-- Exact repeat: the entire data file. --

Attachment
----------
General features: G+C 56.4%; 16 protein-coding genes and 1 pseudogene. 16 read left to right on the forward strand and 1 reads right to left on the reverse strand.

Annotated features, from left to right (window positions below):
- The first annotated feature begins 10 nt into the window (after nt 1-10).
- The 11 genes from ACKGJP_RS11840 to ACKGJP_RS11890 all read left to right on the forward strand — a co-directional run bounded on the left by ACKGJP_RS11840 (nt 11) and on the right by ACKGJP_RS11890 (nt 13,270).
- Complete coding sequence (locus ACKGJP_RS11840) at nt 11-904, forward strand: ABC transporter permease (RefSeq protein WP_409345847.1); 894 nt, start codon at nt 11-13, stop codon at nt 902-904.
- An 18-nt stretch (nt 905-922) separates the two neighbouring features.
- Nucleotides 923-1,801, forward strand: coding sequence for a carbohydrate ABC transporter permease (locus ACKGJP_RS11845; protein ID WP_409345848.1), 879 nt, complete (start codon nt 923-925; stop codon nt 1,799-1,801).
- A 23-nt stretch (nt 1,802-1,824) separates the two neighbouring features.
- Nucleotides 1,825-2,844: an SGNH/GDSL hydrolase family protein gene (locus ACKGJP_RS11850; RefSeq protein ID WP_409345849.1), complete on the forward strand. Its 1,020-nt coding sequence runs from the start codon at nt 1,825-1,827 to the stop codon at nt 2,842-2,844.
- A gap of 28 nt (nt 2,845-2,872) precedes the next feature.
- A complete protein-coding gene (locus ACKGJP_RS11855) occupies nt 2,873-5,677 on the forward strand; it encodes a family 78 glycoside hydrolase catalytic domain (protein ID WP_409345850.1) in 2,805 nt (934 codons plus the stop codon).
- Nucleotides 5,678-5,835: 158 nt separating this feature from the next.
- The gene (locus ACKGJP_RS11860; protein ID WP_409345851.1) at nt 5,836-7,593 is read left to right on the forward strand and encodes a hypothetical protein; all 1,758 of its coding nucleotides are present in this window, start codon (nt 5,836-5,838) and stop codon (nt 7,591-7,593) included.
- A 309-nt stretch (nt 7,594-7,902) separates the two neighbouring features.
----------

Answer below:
General features: G+C 56.4%; 16 protein-coding genes and 1 pseudogene. 16 read left to right on the forward strand and 1 reads right to left on the reverse strand.

Annotated features, from left to right (window positions below):
- The first annotated feature begins 10 nt into the window (after nt 1-10).
- The 11 genes from ACKGJP_RS11840 to ACKGJP_RS11890 all read left to right on the forward strand — a co-directional run bounded on the left by ACKGJP_RS11840 (nt 11) and on the right by ACKGJP_RS11890 (nt 13,270).
- Complete coding sequence (locus ACKGJP_RS11840) at nt 11-904, forward strand: ABC transporter permease (RefSeq protein WP_409345847.1); 894 nt, start codon at nt 11-13, stop codon at nt 902-904.
- An 18-nt stretch (nt 905-922) separates the two neighbouring features.
- Nucleotides 923-1,801, forward strand: coding sequence for a carbohydrate ABC transporter permease (locus ACKGJP_RS11845; protein ID WP_409345848.1), 879 nt, complete (start codon nt 923-925; stop codon nt 1,799-1,801).
- A 23-nt stretch (nt 1,802-1,824) separates the two neighbouring features.
- Nucleotides 1,825-2,844: an SGNH/GDSL hydrolase family protein gene (locus ACKGJP_RS11850; RefSeq protein ID WP_409345849.1), complete on the forward strand. Its 1,020-nt coding sequence runs from the start codon at nt 1,825-1,827 to the stop codon at nt 2,842-2,844.
- A gap of 28 nt (nt 2,845-2,872) precedes the next feature.
- A complete protein-coding gene (locus ACKGJP_RS11855) occupies nt 2,873-5,677 on the forward strand; it encodes a family 78 glycoside hydrolase catalytic domain (protein ID WP_409345850.1) in 2,805 nt (934 codons plus the stop codon).
- Nucleotides 5,678-5,835: 158 nt separating this feature from the next.
- The gene (locus ACKGJP_RS11860; protein ID WP_409345851.1) at nt 5,836-7,593 is read left to right on the forward strand and encodes a hypothetical protein; all 1,758 of its coding nucleotides are present in this window, start codon (nt 5,836-5,838) and stop codon (nt 7,591-7,593) included.
- A 309-nt stretch (nt 7,594-7,902) separates the two neighbouring features.